Conservative councillors are demanding answers as to why the much-anticipated first draft of Bath’s long awaited Transport Strategy has still not been published.
It had originally been planned that the initial draft of the Council’s Transport Strategy would take three months to produce and was expected to be ready for public comment by late January. However, there has still been no indication from the Liberal Democrat-run Council of when the plans contained within the Transport Strategy will be revealed.
As a result of the delay, Conservative Group Leader Cllr Tim Warren has written to the authority’s Chief Executive asking that the Council publish a timetable setting out when the first draft of the Transport Strategy will be published, how long the consultation period will be, and at what point the final version is expected to be agreed by councillors.
The Transport Strategy is being produced by the Council in conjunction with transport consultations Mott Macdonald following two years of pressure from Conservative councillors. Conservatives have said they remain hopeful that a long-term strategy which provides solutions to Bath’s congestion and pollution problems can be agreed with cross-party support.
Conservative Shadow Transport Spokesman, Cllr Anthony Clarke, said:
“Bath’s transport system is stalling and what’s desperately needed is long-term strategy which provides real solutions to our city’s congestion and pollution problems. The fragility of our transport network has been highlighted by the closures of both Midford Road and Kelston Road and the problems these have caused.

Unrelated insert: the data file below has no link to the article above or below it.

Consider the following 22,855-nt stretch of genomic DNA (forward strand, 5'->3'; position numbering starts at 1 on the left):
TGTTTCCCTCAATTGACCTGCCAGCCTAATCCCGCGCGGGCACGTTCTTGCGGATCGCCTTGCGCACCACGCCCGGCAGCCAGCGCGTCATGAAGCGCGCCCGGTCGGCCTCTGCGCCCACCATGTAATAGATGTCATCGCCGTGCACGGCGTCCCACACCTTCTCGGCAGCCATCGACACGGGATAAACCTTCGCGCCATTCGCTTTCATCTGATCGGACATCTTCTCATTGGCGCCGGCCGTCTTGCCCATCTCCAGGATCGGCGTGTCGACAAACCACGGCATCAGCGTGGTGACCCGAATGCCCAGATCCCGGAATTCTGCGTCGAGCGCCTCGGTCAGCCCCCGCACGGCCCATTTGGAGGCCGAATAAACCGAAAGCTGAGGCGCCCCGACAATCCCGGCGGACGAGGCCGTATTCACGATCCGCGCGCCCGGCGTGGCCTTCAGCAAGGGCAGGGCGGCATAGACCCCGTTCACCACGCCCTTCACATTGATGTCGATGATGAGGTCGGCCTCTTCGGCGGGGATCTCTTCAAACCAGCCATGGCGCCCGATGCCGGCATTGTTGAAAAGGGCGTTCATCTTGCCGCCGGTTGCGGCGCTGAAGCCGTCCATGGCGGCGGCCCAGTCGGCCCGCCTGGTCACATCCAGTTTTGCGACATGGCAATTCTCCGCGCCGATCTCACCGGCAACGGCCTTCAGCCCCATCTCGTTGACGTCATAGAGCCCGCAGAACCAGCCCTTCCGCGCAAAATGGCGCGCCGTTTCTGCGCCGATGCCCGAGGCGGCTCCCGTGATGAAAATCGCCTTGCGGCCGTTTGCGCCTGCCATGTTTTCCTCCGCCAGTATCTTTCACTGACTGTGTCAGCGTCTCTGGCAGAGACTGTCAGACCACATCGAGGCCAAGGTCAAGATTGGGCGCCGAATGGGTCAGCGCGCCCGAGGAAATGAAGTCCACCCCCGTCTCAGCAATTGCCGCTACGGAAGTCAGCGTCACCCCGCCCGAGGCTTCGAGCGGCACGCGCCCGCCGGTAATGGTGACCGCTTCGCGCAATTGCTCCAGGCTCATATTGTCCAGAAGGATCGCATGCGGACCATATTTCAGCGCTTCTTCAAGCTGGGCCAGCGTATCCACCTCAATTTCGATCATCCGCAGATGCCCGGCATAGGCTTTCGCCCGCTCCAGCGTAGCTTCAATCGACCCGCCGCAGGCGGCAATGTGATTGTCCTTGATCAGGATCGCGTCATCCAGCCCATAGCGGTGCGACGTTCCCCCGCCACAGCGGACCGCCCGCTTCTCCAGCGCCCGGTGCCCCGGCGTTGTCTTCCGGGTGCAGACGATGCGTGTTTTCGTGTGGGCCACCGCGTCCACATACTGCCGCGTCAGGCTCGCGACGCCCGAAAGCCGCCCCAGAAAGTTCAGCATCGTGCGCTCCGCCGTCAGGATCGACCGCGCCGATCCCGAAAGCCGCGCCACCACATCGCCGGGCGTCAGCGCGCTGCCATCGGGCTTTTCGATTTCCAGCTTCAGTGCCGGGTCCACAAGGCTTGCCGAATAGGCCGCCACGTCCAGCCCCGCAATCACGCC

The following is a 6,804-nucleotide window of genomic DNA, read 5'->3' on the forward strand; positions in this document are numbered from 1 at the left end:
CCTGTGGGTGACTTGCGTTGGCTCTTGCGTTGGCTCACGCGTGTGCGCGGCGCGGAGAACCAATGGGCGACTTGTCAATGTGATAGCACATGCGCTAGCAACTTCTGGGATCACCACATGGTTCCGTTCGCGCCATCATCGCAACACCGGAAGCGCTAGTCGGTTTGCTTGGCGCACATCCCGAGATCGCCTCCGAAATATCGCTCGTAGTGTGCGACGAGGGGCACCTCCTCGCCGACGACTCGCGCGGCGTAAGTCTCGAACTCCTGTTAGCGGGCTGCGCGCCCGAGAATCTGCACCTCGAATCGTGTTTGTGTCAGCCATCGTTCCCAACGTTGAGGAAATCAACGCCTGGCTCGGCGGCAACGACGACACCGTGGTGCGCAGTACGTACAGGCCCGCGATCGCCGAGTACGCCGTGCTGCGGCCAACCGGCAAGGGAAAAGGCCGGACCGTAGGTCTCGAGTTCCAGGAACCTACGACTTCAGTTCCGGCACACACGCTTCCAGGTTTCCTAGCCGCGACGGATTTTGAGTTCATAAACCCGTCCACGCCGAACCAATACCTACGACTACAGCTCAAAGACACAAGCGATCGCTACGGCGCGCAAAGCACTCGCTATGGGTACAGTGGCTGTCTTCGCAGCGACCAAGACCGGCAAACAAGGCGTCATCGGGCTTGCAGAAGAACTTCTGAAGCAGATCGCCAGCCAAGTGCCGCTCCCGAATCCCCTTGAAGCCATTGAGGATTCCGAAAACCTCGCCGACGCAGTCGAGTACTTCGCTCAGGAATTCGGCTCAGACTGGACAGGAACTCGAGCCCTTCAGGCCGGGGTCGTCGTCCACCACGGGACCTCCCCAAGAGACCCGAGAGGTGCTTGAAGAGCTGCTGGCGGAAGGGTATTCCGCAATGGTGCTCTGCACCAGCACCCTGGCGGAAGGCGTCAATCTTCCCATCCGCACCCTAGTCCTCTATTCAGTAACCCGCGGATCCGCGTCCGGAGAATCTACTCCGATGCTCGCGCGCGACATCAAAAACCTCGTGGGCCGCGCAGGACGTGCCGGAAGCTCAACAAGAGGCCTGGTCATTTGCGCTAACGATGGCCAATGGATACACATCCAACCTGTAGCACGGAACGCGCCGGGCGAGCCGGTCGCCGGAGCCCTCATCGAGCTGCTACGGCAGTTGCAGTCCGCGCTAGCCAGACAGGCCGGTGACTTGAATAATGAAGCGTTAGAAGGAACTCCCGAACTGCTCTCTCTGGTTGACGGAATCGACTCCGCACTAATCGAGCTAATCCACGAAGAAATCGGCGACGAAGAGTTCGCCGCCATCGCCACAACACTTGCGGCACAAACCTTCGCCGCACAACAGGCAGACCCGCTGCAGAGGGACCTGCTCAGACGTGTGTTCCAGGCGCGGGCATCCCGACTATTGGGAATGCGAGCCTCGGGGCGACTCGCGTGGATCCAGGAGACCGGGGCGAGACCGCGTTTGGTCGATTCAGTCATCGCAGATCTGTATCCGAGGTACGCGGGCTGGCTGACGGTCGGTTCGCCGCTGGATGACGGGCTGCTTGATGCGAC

“This strategy is something local Conservatives have pressed the Council on for several years now, so we were pleased when B&NES finally agreed to appoint consultations to help them produce a transport strategy last year.
“It’s therefore disappointing that the Lib Dems now seem to be dragging their feet over publishing the first draft of the strategy, which is now nearly three months overdue.
“We are hopeful that it will be possible for the Council to come together in a cross-party agreement on a long-term strategy which sets out what infrastructure and investment is required. But the Council does need to get on with publishing its plans so that all councillors and the general public can comment on them.”